DarkSide Attacks European Branch of Toshiba Corporation
Hot on the trail of the successful attack carried out on the infrastructure of Colonial Pipeline that resulted in a $5 million ransom payout, the threat actor group known as DarkSide executed another ransomware attack. This time DarkSide's target was a European subdivision of Japanese-based Toshiba Corporation.
On May 14 Toshiba published an informational piece, stating that European subsidiaries of Toshiba Tec Group have become the latest victim of a ransomware attack and "suffered damage".
Toshiba have pulled the plug on the affected networks, to prevent the further spread of the ransomware and systems operating between the old continent and Japan, as well as inter-European systems have been stopped to minimize damage.
According to current information, the damage is limited to several European regions and there is no evidence of customer information being stolen.
Despite the reassurance that no customer information was leaked or stolen, the announcement does mention that "some information and data may have been leaked". The group responsible for the attack is the DarkSide group that deployed ransomware on Colonial Pipeline systems in the US and caused a major fuel supply outage that lasted for several days.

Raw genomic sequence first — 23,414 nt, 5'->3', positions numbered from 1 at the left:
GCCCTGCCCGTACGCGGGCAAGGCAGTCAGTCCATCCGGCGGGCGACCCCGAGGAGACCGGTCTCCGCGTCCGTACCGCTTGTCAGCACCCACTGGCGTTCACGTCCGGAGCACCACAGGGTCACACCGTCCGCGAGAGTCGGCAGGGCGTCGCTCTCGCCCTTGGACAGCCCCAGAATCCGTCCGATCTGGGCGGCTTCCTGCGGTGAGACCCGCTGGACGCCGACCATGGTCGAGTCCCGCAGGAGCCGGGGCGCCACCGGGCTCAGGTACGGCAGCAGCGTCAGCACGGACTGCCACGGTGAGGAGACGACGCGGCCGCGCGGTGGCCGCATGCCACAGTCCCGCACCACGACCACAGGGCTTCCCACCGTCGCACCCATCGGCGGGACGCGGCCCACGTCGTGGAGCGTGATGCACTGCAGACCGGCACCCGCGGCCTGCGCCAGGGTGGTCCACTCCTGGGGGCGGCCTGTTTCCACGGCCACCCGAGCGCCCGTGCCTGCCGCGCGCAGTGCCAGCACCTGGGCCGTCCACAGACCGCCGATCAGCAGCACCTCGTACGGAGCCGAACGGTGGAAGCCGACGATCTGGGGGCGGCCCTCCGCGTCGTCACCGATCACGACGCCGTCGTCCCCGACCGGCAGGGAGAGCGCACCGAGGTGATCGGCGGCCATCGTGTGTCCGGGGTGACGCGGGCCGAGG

The result of the previous attack was a $5 million ransom payment that Colonial effected mere hours after the attack. Despite the prompt payment, the decryption tool provided by the hackers proved way too slow and the company restored operations using its own internal backups. Toshiba is currently doing the same, working to bring the affected networks up to operating order, using backups.
Even though the DarkSide group website is currently not accessible, ZDNet reported that a caches version of a page published by DarkSide showed claims that around 740 gigabytes of data was exfiltrated from Toshiba's systems and included scanned passports as well as project documentation that belongs to Toshiba.
It remains to be seen whether the bad actors re-publish those files. Threat groups who use ransomware have recently moved on to a double extortion model, both encrypting the victim's files and exfiltrating as much sensitive data as possible, in an attempt to further blackmail the victim and threaten data leaks if the ransom demands are not met.
DarkSide operate on a ransomware-as-a-service principle, licensing out their malicious tools to third party hackers. Once a payment comes through, the third-party hackers split the payout with the top-level threat actor who operates and supports the ransomware.
Two days ago, DarkSide boasted that they already have attacked three more targets. Chances are, the Toshiba European branch was the first of those three targets.